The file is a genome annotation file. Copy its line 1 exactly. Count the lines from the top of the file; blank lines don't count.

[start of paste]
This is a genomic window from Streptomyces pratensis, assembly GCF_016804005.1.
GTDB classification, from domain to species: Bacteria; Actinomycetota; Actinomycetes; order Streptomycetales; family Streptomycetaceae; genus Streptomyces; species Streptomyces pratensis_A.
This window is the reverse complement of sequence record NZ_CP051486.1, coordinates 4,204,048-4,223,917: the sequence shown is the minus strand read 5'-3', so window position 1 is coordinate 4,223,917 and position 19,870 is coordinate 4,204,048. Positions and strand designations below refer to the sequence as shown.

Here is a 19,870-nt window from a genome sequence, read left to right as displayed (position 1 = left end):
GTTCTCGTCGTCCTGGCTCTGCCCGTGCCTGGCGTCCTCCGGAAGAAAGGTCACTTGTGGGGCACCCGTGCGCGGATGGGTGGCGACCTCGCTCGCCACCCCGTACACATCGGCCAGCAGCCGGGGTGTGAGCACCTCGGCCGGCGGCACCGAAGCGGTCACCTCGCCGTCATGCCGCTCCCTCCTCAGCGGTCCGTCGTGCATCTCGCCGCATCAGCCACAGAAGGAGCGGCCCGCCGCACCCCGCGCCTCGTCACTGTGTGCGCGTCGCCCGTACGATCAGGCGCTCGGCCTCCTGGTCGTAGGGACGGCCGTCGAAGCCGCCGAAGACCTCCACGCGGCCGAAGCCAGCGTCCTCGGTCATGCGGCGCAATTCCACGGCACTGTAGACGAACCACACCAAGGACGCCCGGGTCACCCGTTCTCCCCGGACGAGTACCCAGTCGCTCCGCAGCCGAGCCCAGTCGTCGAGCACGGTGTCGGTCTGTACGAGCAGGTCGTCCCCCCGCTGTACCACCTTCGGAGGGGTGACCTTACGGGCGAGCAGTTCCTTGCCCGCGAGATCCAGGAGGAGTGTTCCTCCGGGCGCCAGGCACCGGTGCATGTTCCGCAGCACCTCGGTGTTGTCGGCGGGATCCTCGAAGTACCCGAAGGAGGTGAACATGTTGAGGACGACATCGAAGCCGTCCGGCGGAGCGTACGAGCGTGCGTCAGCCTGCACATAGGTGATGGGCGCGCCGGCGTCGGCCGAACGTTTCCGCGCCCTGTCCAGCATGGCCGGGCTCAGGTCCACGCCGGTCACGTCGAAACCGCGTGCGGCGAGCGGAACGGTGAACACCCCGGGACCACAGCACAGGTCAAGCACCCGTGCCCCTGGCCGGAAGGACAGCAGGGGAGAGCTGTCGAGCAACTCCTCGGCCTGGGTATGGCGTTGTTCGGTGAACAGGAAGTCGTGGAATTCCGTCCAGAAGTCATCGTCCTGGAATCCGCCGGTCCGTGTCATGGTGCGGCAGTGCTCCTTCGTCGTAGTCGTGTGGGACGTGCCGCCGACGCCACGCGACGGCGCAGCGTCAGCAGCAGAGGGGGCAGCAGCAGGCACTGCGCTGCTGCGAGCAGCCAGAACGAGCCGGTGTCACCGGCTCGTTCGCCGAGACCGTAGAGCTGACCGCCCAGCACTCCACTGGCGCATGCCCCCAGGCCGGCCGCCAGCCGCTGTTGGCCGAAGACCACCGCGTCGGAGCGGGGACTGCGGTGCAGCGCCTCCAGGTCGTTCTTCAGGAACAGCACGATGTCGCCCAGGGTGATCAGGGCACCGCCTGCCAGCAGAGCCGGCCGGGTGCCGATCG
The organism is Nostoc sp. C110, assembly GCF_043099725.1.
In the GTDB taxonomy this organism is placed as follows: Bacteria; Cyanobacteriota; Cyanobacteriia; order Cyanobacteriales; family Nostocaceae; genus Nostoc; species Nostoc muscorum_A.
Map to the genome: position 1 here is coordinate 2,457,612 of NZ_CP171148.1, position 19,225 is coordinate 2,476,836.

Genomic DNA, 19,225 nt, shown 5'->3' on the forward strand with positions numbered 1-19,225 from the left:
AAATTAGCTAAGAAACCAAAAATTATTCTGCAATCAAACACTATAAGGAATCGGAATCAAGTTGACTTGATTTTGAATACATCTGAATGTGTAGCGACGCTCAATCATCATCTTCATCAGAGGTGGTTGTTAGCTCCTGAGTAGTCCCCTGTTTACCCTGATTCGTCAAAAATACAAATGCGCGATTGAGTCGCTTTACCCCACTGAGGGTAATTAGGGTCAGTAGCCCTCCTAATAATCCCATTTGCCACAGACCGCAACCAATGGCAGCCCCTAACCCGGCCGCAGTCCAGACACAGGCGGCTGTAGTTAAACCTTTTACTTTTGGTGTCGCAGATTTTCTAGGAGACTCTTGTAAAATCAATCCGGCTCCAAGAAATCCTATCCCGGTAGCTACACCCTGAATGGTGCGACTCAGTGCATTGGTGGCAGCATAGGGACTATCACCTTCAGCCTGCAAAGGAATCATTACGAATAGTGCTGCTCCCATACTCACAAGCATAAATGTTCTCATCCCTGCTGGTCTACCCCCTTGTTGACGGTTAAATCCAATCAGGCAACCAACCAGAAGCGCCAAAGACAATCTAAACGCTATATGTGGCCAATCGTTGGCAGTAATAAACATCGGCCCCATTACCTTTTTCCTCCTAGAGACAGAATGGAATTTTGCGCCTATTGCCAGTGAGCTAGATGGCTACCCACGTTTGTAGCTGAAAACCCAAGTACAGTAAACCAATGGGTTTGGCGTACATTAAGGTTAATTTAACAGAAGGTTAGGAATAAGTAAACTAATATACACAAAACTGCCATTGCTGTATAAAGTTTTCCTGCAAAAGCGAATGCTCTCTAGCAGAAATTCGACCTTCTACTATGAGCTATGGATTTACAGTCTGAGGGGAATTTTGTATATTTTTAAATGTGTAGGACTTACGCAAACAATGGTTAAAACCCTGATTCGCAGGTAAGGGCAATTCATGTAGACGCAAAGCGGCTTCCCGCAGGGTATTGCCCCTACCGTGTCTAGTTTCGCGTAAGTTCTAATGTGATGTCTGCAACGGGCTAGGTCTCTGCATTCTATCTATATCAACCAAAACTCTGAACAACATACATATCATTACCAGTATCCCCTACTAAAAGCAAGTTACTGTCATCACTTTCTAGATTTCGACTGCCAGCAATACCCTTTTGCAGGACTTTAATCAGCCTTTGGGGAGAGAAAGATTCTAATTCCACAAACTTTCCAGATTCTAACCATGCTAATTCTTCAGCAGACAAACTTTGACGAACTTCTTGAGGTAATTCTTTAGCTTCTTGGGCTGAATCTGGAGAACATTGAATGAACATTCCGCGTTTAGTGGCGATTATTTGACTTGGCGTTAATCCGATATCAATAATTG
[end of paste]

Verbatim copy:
This is a genomic window from Streptomyces pratensis, assembly GCF_016804005.1.